To set the right rental price, you can research the rates of similar properties in your area. If you set a reasonable price, you’ll be able to rent out your property quickly.
4. Market Your Property Well
Post your listings online, as most potential tenants search for rental properties there. Make sure that your property listing is detailed and specific.
You must also upload high-quality photos of your property. Doing so will help potential tenants visualize your property and appreciate it more.
5. Screen Tenants Thoroughly
After advertising your property, you need to make sure to screen all potential tenants. This process will help you find a good and reliable tenant who will pay rent on time.
If your tenant doesn’t pay on time, your cash flow will be affected. Plus, evicting bad tenants can be very costly and time-consuming. Therefore, it’s important to take the time to carefully screen potential tenants.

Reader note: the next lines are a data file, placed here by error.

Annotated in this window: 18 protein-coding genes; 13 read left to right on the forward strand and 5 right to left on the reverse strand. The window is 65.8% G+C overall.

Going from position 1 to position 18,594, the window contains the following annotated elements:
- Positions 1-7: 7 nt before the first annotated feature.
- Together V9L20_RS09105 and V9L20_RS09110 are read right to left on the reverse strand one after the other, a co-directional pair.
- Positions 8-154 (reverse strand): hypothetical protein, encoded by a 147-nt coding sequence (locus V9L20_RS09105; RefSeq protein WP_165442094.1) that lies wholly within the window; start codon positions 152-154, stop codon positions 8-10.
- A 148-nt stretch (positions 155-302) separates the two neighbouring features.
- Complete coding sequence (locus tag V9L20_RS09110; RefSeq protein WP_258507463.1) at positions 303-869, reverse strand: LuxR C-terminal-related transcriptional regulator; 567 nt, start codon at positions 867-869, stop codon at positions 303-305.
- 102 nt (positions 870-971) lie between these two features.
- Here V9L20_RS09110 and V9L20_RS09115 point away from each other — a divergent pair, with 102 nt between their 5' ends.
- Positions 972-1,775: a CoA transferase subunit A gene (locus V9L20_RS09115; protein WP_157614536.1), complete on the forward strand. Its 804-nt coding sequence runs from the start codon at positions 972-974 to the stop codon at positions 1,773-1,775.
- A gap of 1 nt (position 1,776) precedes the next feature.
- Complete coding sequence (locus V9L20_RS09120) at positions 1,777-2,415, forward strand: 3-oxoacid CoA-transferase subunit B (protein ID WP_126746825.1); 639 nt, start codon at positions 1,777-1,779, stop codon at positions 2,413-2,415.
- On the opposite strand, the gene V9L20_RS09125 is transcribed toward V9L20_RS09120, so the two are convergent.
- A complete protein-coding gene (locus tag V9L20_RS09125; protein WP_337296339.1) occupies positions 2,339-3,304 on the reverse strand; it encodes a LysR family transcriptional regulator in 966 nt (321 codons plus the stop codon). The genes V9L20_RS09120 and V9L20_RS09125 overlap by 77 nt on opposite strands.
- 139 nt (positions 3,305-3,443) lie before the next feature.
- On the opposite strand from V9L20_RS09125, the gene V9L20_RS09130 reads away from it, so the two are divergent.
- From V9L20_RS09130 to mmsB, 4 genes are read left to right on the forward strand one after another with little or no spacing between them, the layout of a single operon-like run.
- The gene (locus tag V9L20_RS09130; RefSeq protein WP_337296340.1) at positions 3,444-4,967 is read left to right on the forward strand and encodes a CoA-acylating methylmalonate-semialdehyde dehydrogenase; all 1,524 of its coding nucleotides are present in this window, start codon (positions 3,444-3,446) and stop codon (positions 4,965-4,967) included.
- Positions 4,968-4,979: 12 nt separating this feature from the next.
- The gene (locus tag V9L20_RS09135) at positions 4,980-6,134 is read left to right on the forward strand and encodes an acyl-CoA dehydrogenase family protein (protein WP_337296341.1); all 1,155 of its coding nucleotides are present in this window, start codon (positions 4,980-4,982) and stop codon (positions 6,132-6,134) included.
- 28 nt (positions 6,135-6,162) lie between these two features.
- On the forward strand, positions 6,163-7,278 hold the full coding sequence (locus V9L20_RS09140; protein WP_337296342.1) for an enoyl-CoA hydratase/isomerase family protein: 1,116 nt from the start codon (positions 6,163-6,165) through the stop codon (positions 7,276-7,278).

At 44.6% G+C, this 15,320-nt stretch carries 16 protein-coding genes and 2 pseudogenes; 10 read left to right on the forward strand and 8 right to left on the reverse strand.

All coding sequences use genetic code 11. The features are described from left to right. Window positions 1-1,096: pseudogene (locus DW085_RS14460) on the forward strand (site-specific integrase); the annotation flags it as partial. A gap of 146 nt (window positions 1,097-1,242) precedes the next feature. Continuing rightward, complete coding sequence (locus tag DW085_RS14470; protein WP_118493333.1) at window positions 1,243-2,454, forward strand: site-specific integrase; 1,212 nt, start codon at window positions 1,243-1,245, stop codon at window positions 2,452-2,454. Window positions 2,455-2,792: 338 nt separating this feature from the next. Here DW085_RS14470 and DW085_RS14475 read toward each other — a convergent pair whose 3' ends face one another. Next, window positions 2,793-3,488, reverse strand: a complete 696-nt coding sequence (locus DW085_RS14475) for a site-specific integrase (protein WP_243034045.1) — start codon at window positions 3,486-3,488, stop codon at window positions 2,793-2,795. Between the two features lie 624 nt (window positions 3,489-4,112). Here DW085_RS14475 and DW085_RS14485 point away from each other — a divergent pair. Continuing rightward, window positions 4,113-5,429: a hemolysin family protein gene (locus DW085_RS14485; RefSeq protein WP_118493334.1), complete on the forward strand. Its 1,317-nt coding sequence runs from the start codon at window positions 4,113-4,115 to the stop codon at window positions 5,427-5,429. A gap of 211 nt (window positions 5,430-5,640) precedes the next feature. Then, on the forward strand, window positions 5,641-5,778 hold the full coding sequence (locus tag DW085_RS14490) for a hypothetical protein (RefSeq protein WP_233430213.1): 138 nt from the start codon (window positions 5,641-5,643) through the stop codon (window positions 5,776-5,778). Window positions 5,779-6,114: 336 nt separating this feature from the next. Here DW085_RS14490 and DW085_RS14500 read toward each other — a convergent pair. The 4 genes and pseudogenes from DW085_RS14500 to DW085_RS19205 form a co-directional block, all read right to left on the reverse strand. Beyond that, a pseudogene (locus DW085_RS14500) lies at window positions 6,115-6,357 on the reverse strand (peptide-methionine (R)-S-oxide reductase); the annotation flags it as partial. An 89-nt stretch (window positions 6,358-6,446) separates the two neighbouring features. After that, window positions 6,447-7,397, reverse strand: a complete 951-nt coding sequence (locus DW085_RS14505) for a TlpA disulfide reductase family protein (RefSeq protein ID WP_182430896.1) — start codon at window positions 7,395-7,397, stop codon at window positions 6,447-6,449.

Ask them basic questions about their work, income and reasons for moving. Check their eviction history, credit report and criminal record.
Include the contact information of past landlords in the tenant’s application form. Afterward, contact these landlords to know more about the tenant’s character and rental history.
6. Create a Lease Agreement
A lease agreement between you and your tenant will help protect your property and protect you legally.
It will also help prevent tenant-landlord disputes from happening. The lease agreement states the terms of the lease, as well as you and your tenant’s rights and responsibilities.
It’s important to make sure that the clauses of the agreement are aligned with state-specific laws. You can consult with a local lawyer to make sure all items included in the agreement are valid.
7. Make Sure to Enforce the Rules
It’s your responsibility as a landlord to enforce all the rules in the agreement.
One example is when your tenant fails to make rent on time. In this case, you need to impose a late fee. When your tenant stops paying rent for a greater period, you need to prepare for evictions.